By Matt Citak What a weekend of excitement in the NFC Divisional Round. First the Eagles put on a defensive show, limiting the Falcons to just 10 points en route to an upset win over Atlanta. Then the following day in Minnesota, we saw four lead changes in the final three minutes of the game, which ended with the “Minneapolis Miracle” and the Vikings booking themselves a trip to Philadelphia for the NFC Championship. In what will go down as one of the craziest games in NFL Postseason history, the Minnesota Vikings have made it back to the NFC Championship for the first time since the 2009 season, thanks to a last-second, 61-yard touchdown catch from Stefon Diggs. The miraculous season continues for Case Keenum and the Vikings, as the journeyman quarterback completed 62.5 percent of his passes for 318 yards, one touchdown and an interception in Minnesota’s 29-24 victory over the New Orleans Saints. However Minnesota couldn’t get much going on the ground, as Latavius Murray and Jerick McKinnon combined to carry the ball 27 times for just 84 yards (3.1 yards per carry). The Vikings ranked seventh in the league with 122.3 rushing yards per game during the regular season, and will once again have their hands full on Sunday, as Philadelphia finished the year with the NFL’s top-ranked rushing defense, allowing just 79.2 rushing yards per game. The Eagles may have the league’s top rushing defense, but the Vikings defense is quite impressive in its own right. Minnesota’s defense ended the regular season ranked first in the NFL in total yards allowed (275.9) and points allowed per game (15.8), while finishing second in both passing yards allowed (192.4) and rushing yards allowed per game (83.6). The Saints had some success moving the ball against the Vikings defense on Sunday, as New Orleans gained 358 total yards on the day. But 278 of those yards came from the arm of future Hall of Fame quarterback Drew Brees. Minnesota did a tremendous job of limiting the running back pair of Mark Ingram and Alvin Kamara, as the league’s best rushing duo combined for just 68 yards on 21 carries (3.2 yards per carry). The Eagles run game had been one of the best throughout the regular season, but Philadelphia’s drop in quarterback play from Carson Wentz to Nick Foles has had an affect on their rushing attack. The Philadelphia Eagles rode the superb play of their defense to a 15-10 upset win over the Atlanta Falcons. The Falcons, who averaged 364.8 total yards per game during the regular season, were able to muster just 281 total yards of offense against Philadelphia’s defense. The Eagles were able to hold Matt Ryan in check, limiting last year’s league MVP to 210 yards and one touchdown on a 61.1 completion percentage. Philadelphia also did a good job of getting pressure on Ryan, finishing the game with three sacks and 11 QB hits. Atlanta did find some success running the ball against the NFL’s top rush defense, as Tevin Coleman was able to take 10 carries for 79 yards. However starting running back Devonta Freeman was completely shut down in Philadelphia, gaining only seven yards on 10 carries. Things won’t get any easier for Philadelphia this weekend, as the Vikings ranked within the top 11 in the NFL in total yards (356.9), passing yards (234.6), rushing yards (122.3), and points per game (23.9) during the regular season. While most believe this game will come down to the performance of the two defenses, the Eagles will need their offense to carry some of the load on Sunday. Philadelphia had one of the most successful rushing attacks throughout the regular season, averaging 132.2 rushing yards per game. But that was not the case in the Divisional Round against the Falcons. Running backs Jay Ajayi, LeGarrette Blount, and Corey Clement combined to carry the ball 25 times for just 78 yards (3.1 yards per carry) last weekend, as the running game was shut down in the most crucial of moments. Atlanta dared Nick Foles to beat them with his arm, and luckily for Philadelphia, the 28-year-old quarterback came through. Foles completed 76.7 percent of his passes for 246 yards against Atlanta’s solid pass defense, helping move the Eagles up and down the field to get them in scoring position. Philadelphia will need Foles to limit his mistakes against the Vikings, who will be looking to take advantage of any bad decision the quarterback makes on Sunday, if the Eagles want to win their second consecutive game as the underdog at home. INSIDE THE NFL guest analyst Brandon Marshall weighed in on this weekend’s NFC Championship game between the Vikings and Eagles. Marshall, along with Ray Lewis, Phil Simms, Boomer Esiason and James Brown break down this and other NFL storylines all season long each Tuesday night at 9 p.m. ET on Showtime’s Inside The NFL. Credit: Jamie Squire/Getty Images Minnesota Vikings at Philadelphia Eagles – 6:40 PM ET Sunday CBS Local Sports: Atlanta had mixed results running the ball against the Eagles last weekend- Tevin Coleman found a lot of running room, while Devonta Freeman was completely shut down. How will the Vikings be able to establish the run game against Philadelphia’s top-ranked run defense? Brandon Marshall: The thing that makes the Vikings offense special is the offense [itself]. It’s not their passing attack or running game [specifically]- it’s all interconnected. It all works together. The passing plays look like running plays, and the running plays look like passing plays. A lot of teams will run an action pass, but they set up that play by using a running play that looks like that to get the defenders to step up to the line of scrimmage. [This is done] in order to get the space behind the linebackers and even the secondary at times. The thing that makes the Vikings offense special is the offense, and how everything looks the same. CBS Local Sports: Minnesota allowed Drew Brees to throw for almost 300 yards and three touchdowns on Sunday. How will the Vikings defense limit Nick Foles, who completed 76.7 percent of his passes for 246 yards against the Falcons? Brandon Marshall: That’s Drew Brees. One thing that we know is that Drew Brees throws it all over the field. Coach Payton and the Saints are not afraid to do that, and everyone knows that. Brees is special. This weekend is a totally different scheme and totally different ballgame. It will be a challenge for the Eagles to find holes in Minnesota’s defense. They run a lot of zone. They even play man-to-man. It’s going to be important for them to figure out what Minnesota’s doing pre-snap. If Nick Foles can do that, he’ll have a good chance of finding some holes. But it will be extremely hard [against the Vikings defense]. Credit: Abbie Parr/Getty Images CBS Local Sports: How can the Eagles defense slow down Case Keenum and this Minnesota offense that seems to be firing on all cylinders? Brandon Marshall: The game is not going to be won on the offensive side of the ball. It’s going to be a defensive battle [with two of the NFL’s best defenses]. Case Keenum, when he’s called on, makes some huge plays. He’s done it all year. But it shouldn’t be difficult for the Eagles to put a great game plan together to slow him down. CBS Local Sports: With the Eagles looking for their second consecutive upset win at home and the Vikings coming off the “Minneapolis Miracle,” does either team have an edge in momentum leading up to this NFC Championship showdown? Brandon Marshall: Not in momentum, but Philadelphia definitely has the edge [overall] because they have the home field advantage. They’re home, and [Lincoln Financial Field] is probably one of the most difficult places to play in the National Football League. Matt Citak is a producer for CBS Local Sports and a proud Vanderbilt alum. Follow him on Twitter or send comments to firstname.lastname@example.org.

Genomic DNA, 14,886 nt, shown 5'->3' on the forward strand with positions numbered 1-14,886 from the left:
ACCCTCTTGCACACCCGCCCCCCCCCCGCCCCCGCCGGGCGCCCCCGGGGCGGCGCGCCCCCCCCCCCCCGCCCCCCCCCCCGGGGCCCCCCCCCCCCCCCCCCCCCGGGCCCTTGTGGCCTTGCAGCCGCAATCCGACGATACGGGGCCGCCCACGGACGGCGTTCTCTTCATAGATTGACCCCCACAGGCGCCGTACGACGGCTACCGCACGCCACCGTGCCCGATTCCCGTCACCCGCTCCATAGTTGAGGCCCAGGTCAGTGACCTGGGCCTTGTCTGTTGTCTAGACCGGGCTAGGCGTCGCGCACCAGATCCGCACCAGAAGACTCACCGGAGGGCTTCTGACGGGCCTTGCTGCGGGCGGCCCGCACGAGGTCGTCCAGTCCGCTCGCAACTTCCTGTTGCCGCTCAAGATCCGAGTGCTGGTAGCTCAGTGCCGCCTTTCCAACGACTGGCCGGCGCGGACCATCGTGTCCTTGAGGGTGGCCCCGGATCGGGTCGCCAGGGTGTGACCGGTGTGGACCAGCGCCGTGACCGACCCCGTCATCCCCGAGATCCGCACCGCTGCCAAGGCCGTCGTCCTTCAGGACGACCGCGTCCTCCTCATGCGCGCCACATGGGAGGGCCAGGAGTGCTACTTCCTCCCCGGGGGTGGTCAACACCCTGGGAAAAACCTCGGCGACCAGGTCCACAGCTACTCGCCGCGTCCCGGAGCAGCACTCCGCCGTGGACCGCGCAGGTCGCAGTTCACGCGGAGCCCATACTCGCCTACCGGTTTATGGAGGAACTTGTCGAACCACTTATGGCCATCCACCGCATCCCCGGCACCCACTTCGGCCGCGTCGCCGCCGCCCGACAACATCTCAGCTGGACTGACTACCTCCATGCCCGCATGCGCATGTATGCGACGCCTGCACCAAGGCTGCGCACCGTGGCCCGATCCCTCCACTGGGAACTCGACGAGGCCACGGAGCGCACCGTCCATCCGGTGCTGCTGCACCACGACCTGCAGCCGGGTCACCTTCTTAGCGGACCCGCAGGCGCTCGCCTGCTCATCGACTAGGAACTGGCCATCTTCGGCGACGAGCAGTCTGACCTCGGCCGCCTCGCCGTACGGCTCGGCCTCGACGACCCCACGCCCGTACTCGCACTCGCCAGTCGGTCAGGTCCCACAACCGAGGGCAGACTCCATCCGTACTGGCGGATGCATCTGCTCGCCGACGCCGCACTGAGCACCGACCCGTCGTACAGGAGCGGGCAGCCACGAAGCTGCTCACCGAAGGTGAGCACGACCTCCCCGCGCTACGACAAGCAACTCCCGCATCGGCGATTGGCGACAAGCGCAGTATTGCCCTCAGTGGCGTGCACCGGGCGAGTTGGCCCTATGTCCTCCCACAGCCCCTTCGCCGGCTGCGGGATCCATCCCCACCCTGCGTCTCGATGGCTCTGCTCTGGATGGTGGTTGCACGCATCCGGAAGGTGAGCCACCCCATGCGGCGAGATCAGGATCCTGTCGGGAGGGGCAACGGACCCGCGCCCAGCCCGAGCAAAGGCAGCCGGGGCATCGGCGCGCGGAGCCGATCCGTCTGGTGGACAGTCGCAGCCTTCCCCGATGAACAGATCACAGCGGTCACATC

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Brandon Marshall On Vikings-Eagles NFC Championship